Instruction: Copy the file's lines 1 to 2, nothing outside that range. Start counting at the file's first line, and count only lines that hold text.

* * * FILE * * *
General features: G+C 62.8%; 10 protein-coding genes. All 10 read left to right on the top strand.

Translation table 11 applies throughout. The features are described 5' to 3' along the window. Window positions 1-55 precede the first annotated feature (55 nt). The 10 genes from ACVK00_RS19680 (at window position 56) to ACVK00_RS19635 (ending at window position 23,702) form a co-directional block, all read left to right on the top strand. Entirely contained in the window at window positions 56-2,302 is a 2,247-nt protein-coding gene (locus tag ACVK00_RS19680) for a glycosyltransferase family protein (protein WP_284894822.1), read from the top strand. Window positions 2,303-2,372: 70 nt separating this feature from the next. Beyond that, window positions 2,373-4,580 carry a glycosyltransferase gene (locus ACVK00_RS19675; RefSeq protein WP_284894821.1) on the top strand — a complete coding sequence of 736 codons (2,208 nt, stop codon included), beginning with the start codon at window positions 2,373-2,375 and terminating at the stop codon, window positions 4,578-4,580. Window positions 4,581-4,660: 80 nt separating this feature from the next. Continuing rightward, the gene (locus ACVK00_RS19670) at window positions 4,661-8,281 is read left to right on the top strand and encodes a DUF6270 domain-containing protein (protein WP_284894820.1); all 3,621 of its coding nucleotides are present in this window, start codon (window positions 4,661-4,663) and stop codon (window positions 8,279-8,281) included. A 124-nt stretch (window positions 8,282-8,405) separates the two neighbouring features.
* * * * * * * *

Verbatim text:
General features: G+C 62.8%; 10 protein-coding genes. All 10 read left to right on the top strand.

Translation table 11 applies throughout. The features are described 5' to 3' along the window. Window positions 1-55 precede the first annotated feature (55 nt). The 10 genes from ACVK00_RS19680 (at window position 56) to ACVK00_RS19635 (ending at window position 23,702) form a co-directional block, all read left to right on the top strand. Entirely contained in the window at window positions 56-2,302 is a 2,247-nt protein-coding gene (locus tag ACVK00_RS19680) for a glycosyltransferase family protein (protein WP_284894822.1), read from the top strand. Window positions 2,303-2,372: 70 nt separating this feature from the next. Beyond that, window positions 2,373-4,580 carry a glycosyltransferase gene (locus ACVK00_RS19675; RefSeq protein WP_284894821.1) on the top strand — a complete coding sequence of 736 codons (2,208 nt, stop codon included), beginning with the start codon at window positions 2,373-2,375 and terminating at the stop codon, window positions 4,578-4,580. Window positions 4,581-4,660: 80 nt separating this feature from the next. Continuing rightward, the gene (locus ACVK00_RS19670) at window positions 4,661-8,281 is read left to right on the top strand and encodes a DUF6270 domain-containing protein (protein WP_284894820.1); all 3,621 of its coding nucleotides are present in this window, start codon (window positions 4,661-4,663) and stop codon (window positions 8,279-8,281) included. A 124-nt stretch (window positions 8,282-8,405) separates the two neighbouring features.